The most recognisable feature of the corydoras is their barbels. These consist of three pairs of “whiskers” that they use to help them find food within the substrate.


Colouration will vary among species.



  • In the wild:


The Corydoras catfish can be found, in the wild, across a large area of South America from as far north as Trinidad to as far south as Northern Argentina. They populate the smaller streams and tributaries that run off of the larger rivers. The areas they can be found occupying will be predominantly sandy bottomed streams which compliments their foraging style of feeding.


  • In the Aquarium:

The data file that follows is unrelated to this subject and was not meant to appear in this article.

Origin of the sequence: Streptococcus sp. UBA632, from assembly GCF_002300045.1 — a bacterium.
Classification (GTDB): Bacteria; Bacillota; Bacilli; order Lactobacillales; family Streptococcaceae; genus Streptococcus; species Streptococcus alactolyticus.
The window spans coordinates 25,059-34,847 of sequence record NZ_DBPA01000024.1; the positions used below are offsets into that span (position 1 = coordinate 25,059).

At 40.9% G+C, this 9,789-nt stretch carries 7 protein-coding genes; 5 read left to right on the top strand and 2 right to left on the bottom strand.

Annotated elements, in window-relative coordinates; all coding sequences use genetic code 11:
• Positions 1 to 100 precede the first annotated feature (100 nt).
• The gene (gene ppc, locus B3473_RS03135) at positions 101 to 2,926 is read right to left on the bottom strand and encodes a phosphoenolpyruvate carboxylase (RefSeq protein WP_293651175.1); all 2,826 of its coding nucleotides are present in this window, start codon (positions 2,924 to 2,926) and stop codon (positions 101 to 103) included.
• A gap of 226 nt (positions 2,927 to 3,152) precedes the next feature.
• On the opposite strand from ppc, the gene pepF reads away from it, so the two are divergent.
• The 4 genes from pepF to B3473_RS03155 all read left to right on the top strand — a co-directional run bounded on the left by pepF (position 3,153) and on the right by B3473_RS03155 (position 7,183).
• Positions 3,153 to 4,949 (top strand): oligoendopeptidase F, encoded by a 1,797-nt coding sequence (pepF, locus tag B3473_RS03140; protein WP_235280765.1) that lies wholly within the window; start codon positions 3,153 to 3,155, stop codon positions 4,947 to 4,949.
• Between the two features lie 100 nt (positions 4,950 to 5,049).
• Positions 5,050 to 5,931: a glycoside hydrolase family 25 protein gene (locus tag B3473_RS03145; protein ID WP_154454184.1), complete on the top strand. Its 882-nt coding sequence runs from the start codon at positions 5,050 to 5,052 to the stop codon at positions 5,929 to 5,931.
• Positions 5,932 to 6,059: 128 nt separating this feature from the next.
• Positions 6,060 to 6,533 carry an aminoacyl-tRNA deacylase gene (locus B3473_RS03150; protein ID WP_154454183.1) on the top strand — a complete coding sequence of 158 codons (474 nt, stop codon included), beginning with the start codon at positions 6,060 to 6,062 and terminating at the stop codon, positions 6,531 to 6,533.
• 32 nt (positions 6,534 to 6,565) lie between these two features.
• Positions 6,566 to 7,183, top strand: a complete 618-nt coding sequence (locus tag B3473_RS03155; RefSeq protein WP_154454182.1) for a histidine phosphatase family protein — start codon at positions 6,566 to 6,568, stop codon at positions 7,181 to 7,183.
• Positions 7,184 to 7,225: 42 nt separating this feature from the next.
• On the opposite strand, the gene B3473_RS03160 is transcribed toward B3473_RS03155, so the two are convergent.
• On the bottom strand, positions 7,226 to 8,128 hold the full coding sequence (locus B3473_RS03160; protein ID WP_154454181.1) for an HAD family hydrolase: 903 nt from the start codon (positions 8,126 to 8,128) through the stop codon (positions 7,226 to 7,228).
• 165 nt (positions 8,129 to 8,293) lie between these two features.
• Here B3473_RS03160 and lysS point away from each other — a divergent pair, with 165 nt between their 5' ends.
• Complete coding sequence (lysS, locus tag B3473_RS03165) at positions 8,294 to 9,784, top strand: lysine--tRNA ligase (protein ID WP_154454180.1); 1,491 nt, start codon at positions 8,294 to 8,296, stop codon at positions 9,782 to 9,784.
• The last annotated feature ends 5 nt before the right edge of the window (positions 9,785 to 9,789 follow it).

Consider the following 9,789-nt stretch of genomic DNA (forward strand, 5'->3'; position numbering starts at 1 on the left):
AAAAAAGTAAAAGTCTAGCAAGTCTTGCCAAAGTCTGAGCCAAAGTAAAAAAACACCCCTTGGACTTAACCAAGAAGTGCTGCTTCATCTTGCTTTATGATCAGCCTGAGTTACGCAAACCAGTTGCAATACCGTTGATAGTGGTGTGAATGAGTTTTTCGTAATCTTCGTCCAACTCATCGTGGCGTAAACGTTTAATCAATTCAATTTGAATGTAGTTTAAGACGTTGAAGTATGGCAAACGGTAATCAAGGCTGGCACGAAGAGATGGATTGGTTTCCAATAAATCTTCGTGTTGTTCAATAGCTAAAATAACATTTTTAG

In the aquarium, much debate is had over the substrate that should be used for Corydoras. To get the best out of your fish they should be housed in a well planted and established aquarium with a sand based substrate. More information on substrates can be found here. They can be fairly timid fish and love to have a few places that are out of site to hide in.


Generally, Corydoras can be accepting of a wide variety of water parameters which are listed below. It is important to remember that some species will require a more specific set of parameters or may be even less picky. Research into your chosen species should be taken and important information can be found in our species profiles.



Recommended Tank and Water Conditions

  • PH: 6.8-8
  • Temp: 21c-27c (69.8f – 80.6)
  • Tank Size:
    • Absolute Minimum recommended: 30 Litre (8 US Gallon)